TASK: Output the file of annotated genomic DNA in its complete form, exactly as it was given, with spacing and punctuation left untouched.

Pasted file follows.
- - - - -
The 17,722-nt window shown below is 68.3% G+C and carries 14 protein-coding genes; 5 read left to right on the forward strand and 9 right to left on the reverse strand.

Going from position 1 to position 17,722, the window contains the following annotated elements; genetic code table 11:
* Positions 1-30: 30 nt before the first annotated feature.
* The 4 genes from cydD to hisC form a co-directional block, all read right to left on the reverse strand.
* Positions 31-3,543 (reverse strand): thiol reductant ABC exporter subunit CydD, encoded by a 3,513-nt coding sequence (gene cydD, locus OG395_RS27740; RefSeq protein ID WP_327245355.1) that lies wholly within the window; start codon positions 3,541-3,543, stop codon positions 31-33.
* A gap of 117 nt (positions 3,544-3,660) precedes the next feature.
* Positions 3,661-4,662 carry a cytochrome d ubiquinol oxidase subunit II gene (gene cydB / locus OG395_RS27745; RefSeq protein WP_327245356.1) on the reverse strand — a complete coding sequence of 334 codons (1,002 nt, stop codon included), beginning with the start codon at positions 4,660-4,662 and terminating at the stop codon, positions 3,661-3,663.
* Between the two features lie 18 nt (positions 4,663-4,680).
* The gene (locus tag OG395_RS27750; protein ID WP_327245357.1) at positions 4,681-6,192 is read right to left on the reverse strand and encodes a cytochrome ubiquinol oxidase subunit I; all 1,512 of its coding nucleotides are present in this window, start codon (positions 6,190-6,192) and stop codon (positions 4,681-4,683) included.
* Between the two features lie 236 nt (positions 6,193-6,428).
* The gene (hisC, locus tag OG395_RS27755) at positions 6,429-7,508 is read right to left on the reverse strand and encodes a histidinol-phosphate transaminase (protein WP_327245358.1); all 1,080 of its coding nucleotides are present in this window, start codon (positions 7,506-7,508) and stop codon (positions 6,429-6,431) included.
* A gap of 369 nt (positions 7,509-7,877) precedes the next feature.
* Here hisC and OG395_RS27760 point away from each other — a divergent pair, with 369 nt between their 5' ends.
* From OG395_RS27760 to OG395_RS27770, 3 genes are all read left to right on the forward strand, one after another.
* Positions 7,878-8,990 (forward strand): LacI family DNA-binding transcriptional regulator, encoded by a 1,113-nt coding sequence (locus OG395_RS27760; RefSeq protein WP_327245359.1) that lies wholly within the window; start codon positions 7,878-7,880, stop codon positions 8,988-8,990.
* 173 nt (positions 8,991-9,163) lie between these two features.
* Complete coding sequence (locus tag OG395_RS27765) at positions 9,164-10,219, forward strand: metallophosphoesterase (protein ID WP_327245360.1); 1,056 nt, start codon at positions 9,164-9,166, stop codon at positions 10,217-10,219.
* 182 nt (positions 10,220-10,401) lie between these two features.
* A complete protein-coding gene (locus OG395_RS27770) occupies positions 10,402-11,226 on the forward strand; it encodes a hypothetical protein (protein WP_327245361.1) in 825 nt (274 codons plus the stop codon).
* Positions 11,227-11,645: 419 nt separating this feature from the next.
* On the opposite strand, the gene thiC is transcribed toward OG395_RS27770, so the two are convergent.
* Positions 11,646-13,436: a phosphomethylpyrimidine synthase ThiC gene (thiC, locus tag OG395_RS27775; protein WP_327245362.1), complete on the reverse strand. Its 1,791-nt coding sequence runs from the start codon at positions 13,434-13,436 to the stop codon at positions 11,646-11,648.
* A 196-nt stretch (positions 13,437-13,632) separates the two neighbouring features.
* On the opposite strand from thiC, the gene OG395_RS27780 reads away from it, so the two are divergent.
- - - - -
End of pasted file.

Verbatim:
The 17,722-nt window shown below is 68.3% G+C and carries 14 protein-coding genes; 5 read left to right on the forward strand and 9 right to left on the reverse strand.

Going from position 1 to position 17,722, the window contains the following annotated elements; genetic code table 11:
* Positions 1-30: 30 nt before the first annotated feature.
* The 4 genes from cydD to hisC form a co-directional block, all read right to left on the reverse strand.
* Positions 31-3,543 (reverse strand): thiol reductant ABC exporter subunit CydD, encoded by a 3,513-nt coding sequence (gene cydD, locus OG395_RS27740; RefSeq protein ID WP_327245355.1) that lies wholly within the window; start codon positions 3,541-3,543, stop codon positions 31-33.
* A gap of 117 nt (positions 3,544-3,660) precedes the next feature.
* Positions 3,661-4,662 carry a cytochrome d ubiquinol oxidase subunit II gene (gene cydB / locus OG395_RS27745; RefSeq protein WP_327245356.1) on the reverse strand — a complete coding sequence of 334 codons (1,002 nt, stop codon included), beginning with the start codon at positions 4,660-4,662 and terminating at the stop codon, positions 3,661-3,663.
* Between the two features lie 18 nt (positions 4,663-4,680).
* The gene (locus tag OG395_RS27750; protein ID WP_327245357.1) at positions 4,681-6,192 is read right to left on the reverse strand and encodes a cytochrome ubiquinol oxidase subunit I; all 1,512 of its coding nucleotides are present in this window, start codon (positions 6,190-6,192) and stop codon (positions 4,681-4,683) included.
* Between the two features lie 236 nt (positions 6,193-6,428).
* The gene (hisC, locus tag OG395_RS27755) at positions 6,429-7,508 is read right to left on the reverse strand and encodes a histidinol-phosphate transaminase (protein WP_327245358.1); all 1,080 of its coding nucleotides are present in this window, start codon (positions 7,506-7,508) and stop codon (positions 6,429-6,431) included.
* A gap of 369 nt (positions 7,509-7,877) precedes the next feature.
* Here hisC and OG395_RS27760 point away from each other — a divergent pair, with 369 nt between their 5' ends.
* From OG395_RS27760 to OG395_RS27770, 3 genes are all read left to right on the forward strand, one after another.
* Positions 7,878-8,990 (forward strand): LacI family DNA-binding transcriptional regulator, encoded by a 1,113-nt coding sequence (locus OG395_RS27760; RefSeq protein WP_327245359.1) that lies wholly within the window; start codon positions 7,878-7,880, stop codon positions 8,988-8,990.
* 173 nt (positions 8,991-9,163) lie between these two features.
* Complete coding sequence (locus tag OG395_RS27765) at positions 9,164-10,219, forward strand: metallophosphoesterase (protein ID WP_327245360.1); 1,056 nt, start codon at positions 9,164-9,166, stop codon at positions 10,217-10,219.
* 182 nt (positions 10,220-10,401) lie between these two features.
* A complete protein-coding gene (locus OG395_RS27770) occupies positions 10,402-11,226 on the forward strand; it encodes a hypothetical protein (protein WP_327245361.1) in 825 nt (274 codons plus the stop codon).
* Positions 11,227-11,645: 419 nt separating this feature from the next.
* On the opposite strand, the gene thiC is transcribed toward OG395_RS27770, so the two are convergent.
* Positions 11,646-13,436: a phosphomethylpyrimidine synthase ThiC gene (thiC, locus tag OG395_RS27775; protein WP_327245362.1), complete on the reverse strand. Its 1,791-nt coding sequence runs from the start codon at positions 13,434-13,436 to the stop codon at positions 11,646-11,648.
* A 196-nt stretch (positions 13,437-13,632) separates the two neighbouring features.
* On the opposite strand from thiC, the gene OG395_RS27780 reads away from it, so the two are divergent.